Can you help me write some good outcomes for my autistic son?

I've just had a transfer review for my son who is in year 5. The school had document they shared with us "Educational Evidence for EHCP Transfer review". One section was Outcomes, where they had listed four. However, all the outcomes were focussed for the end of year 6, so pretty short term. Should they be longer term?

The school said we can add some of our own, but I'm struggling to work out what sort of things are appropriate. Are you able to give me some examples of some good outcomes? (which will get me thinking along the right lines)

A little bit of background information - my son has high functioning autism with a lot of sensory processing difficulties. He likes to be in control and can be extremely demand avoidant. When he is overwhelmed or anxious he will either shut down, or display challenging behaviour. Academically he is about a 1-2 years behind, but this is probably due to a rocky journey through primary education rather than ability.

At the transfer review, you should be considering any existing assessment information within his statement and what, if any, further assessment information is required. The advice and information gathered during the EHC needs assessment must be set out in appendices to the EHC plan in section K. You, the school, your son (if appropriate) and professionals should be writing the outcomes together.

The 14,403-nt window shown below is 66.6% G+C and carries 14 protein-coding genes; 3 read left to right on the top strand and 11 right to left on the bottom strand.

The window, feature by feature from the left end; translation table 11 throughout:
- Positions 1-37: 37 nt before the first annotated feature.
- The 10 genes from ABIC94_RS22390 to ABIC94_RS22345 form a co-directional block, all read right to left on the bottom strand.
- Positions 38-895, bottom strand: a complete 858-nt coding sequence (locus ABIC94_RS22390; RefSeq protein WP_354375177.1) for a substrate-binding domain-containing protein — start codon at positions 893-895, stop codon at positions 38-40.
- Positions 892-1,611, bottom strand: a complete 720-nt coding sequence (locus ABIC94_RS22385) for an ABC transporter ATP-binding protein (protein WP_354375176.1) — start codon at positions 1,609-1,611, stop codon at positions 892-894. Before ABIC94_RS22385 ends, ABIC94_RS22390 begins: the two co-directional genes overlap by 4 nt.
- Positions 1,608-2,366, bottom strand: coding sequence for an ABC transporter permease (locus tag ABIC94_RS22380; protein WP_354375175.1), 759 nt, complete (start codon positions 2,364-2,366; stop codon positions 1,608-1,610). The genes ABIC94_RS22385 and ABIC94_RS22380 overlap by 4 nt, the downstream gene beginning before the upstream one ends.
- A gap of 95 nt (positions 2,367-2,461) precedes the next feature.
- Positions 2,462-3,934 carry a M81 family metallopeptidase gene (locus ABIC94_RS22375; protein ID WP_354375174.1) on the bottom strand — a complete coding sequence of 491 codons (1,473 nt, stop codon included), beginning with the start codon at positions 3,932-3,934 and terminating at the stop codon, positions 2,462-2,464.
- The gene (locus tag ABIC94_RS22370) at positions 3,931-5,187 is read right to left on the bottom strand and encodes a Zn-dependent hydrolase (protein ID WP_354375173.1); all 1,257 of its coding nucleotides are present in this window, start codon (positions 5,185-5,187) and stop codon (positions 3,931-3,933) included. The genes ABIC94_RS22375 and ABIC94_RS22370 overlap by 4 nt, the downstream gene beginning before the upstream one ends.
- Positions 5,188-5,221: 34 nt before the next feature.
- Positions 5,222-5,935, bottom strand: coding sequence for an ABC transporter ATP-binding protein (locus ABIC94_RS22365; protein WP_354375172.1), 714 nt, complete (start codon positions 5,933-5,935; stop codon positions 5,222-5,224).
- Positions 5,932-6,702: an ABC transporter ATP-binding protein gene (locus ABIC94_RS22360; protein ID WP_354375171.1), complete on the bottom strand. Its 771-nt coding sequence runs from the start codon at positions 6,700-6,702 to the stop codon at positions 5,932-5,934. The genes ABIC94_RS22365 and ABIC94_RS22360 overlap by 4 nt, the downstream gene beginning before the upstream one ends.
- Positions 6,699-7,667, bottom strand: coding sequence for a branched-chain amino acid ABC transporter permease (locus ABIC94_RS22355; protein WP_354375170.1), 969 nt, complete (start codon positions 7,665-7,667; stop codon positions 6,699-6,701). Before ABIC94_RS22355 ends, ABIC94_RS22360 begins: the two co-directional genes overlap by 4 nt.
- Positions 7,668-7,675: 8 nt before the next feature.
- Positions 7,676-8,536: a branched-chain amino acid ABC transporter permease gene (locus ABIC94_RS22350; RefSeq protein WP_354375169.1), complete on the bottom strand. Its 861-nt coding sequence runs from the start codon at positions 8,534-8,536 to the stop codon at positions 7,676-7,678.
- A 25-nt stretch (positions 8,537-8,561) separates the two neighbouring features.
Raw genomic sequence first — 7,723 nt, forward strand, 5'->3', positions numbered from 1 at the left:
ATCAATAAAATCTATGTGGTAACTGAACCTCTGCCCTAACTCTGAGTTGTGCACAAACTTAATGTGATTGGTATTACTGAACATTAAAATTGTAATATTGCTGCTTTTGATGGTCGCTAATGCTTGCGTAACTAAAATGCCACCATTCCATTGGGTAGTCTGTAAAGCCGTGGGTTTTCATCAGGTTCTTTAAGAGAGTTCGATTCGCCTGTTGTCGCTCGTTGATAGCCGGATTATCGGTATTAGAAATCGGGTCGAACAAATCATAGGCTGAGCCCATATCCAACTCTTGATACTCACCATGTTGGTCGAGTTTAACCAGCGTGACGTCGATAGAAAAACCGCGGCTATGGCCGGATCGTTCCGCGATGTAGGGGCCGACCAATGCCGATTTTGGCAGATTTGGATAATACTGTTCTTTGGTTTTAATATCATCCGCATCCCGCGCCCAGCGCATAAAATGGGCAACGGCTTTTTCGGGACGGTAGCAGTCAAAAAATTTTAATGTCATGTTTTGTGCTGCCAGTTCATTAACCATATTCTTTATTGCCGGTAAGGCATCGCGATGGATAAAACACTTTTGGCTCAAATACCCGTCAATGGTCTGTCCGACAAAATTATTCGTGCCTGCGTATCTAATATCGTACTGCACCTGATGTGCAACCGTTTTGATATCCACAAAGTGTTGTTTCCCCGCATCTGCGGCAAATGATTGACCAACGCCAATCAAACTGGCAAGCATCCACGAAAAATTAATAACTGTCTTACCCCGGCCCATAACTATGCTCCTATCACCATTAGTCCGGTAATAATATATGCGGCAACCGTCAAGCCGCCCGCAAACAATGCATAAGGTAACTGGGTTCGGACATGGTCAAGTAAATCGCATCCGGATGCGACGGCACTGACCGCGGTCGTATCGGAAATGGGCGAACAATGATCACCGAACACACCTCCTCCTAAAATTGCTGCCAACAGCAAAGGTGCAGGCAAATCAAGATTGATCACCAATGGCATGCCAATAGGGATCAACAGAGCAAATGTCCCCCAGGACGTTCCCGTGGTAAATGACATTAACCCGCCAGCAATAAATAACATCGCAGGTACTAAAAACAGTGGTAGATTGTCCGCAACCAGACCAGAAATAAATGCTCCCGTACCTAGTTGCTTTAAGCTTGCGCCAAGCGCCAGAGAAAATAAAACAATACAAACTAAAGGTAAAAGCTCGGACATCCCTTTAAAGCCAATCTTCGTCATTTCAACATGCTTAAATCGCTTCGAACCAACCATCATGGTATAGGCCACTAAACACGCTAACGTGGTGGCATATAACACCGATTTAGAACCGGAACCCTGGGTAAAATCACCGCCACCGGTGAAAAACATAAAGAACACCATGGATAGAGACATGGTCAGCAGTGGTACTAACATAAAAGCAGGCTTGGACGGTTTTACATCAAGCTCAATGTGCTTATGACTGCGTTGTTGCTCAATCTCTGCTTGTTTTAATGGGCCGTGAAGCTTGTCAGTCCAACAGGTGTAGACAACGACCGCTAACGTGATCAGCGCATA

Marguerit replies

  • Books SNJ recommends
  • The Autism Show
  • National Starr
  • Ruskin Mill

Marguerite answers

There must be a clear distinction between outcomes (Section E) and provision (Section F). The provision should help your son achieve an outcome.  The EHC plan should contain a range of outcomes over varying timescales, covering education, health and care as appropriate. You shouldn’t be changing the long-term outcomes every year unless your son achieves the outcome or it’s no longer appropriate.  

 You may find my article about outcomes helpful; you can find it here. Have a think about the following:

  • Is he able to transition from one activity or room easily? Will he able to transition to secondary school easily?
  • Is he able to communicate his wants and needs appropriately?
  • How are his self-help skills? Can he make a sandwich or a drink?
  • Is he able to travel independently within his community?
  • Is he able to make and maintain friends?
  • Is he able to keep himself safe?

You may find these examples as good starting point:

  • XXX will be able to understand routines and manage small changes within his learning environment.
  • XXX will be able to improve his mood and behaviour by managing his emotional regulation and resilience in line with his cognitive abilities.
  • XXXX will be able to learn in a meaningful way, where skills are learnt and/or consolidated in the context in which he will use the skills.
  • XXX will be able to share his attention and engagement in a range of short structured adult led activities.